“From changing habitats to shifting fish populations and behavior, we can’t ignore the realities we’re seeing out on the water,” Bisset said. “As long-time stewards of our country’s waterways who are seeing these impacts firsthand, anglers have the power to make a real difference in the fight for climate-resilient fisheries – for our sport, way of life, and industry.”

The notion, of course, is that anglers are on the front lines of this battle. The reality? Many don’t understand the nuances of climate change and don’t realize they’re in a fight. And, as the report notes, it’s a fight for the future of fishing, not just one fishery or a single troubled locale.

“Anglers in the Rocky Mountains now experience seasonal fishing closures for their iconic trout due to low water flows and dangerously high river temperatures. Fisheries in Florida and elsewhere in the southern U.S. continue to see catastrophic declines in fish abundance and vital habitat loss due to rising water temperatures and sea level rise,” the report reads.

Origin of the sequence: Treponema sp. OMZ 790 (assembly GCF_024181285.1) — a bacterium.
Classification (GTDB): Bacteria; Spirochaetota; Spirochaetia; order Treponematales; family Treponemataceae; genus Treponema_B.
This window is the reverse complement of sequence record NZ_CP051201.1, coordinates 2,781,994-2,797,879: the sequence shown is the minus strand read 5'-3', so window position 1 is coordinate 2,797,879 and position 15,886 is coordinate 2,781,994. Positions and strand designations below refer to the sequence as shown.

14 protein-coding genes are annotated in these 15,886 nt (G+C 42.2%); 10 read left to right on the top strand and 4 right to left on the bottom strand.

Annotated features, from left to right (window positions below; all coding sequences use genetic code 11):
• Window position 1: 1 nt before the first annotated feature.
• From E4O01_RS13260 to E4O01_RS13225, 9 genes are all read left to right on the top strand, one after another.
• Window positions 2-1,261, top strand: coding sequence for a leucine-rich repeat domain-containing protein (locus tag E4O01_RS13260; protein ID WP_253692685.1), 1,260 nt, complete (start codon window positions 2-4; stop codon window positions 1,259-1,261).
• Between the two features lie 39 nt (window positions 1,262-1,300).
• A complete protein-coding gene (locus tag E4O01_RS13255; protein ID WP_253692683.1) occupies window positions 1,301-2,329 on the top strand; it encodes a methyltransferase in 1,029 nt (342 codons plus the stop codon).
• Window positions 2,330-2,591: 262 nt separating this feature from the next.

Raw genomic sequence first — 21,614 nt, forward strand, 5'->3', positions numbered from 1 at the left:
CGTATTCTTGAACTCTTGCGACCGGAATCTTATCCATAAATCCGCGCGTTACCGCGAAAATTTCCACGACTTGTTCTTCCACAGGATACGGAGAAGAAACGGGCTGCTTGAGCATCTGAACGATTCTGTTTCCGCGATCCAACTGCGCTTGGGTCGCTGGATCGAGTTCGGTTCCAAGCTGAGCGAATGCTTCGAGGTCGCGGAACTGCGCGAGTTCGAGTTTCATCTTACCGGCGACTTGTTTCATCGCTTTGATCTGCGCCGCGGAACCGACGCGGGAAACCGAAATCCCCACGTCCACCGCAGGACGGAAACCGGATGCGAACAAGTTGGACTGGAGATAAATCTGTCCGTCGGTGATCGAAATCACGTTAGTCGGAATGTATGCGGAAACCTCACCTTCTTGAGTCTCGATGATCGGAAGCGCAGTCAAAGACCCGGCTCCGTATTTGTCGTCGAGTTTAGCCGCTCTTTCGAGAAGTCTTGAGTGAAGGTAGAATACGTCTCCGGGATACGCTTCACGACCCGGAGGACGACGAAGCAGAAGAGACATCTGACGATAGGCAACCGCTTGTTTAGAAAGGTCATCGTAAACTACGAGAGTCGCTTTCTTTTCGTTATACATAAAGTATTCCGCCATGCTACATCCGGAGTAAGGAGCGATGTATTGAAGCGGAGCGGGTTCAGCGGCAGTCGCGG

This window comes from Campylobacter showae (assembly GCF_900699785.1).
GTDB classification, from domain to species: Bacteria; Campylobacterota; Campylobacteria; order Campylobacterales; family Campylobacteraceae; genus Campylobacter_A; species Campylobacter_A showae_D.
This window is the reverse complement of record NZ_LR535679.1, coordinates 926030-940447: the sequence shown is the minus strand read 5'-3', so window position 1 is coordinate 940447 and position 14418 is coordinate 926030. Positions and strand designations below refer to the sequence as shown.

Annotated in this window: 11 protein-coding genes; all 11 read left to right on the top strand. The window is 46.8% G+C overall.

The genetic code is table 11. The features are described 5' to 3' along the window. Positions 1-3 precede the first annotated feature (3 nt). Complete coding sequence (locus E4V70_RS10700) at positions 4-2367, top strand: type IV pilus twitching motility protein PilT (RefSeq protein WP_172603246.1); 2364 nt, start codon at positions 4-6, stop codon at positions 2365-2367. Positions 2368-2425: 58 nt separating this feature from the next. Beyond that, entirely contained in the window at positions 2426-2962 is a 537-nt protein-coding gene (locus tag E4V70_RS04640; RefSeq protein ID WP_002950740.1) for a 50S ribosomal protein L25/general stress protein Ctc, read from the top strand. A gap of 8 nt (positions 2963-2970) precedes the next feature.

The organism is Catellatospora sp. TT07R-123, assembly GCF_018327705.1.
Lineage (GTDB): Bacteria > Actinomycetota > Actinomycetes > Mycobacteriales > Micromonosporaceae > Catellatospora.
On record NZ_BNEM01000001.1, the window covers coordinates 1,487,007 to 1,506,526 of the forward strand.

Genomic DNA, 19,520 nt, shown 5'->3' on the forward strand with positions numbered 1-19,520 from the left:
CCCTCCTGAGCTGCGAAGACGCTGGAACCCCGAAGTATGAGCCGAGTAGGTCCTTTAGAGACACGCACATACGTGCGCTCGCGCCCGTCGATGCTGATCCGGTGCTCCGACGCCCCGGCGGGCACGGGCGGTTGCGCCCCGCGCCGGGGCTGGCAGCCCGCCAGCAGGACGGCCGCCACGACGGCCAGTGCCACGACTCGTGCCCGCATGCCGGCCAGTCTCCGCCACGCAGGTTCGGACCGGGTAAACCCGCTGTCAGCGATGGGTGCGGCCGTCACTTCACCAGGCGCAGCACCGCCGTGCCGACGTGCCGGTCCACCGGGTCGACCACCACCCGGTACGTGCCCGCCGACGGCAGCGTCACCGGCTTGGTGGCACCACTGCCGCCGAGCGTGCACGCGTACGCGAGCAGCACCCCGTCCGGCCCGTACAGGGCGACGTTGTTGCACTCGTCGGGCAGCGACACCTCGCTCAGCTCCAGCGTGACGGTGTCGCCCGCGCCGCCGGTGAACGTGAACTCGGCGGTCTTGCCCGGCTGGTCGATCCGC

“Beloved species along the Atlantic coastline are now either out of range or below sustainable abundance for anglers who have historically depended on their presence for recreational, commercial and cultural values,” it continues. “In the Pacific, extreme weather-related events like marine heat waves serve as straws that could break the proverbial camel’s back of populations already pushed to the brink.”

AFFTA calls on brands to engage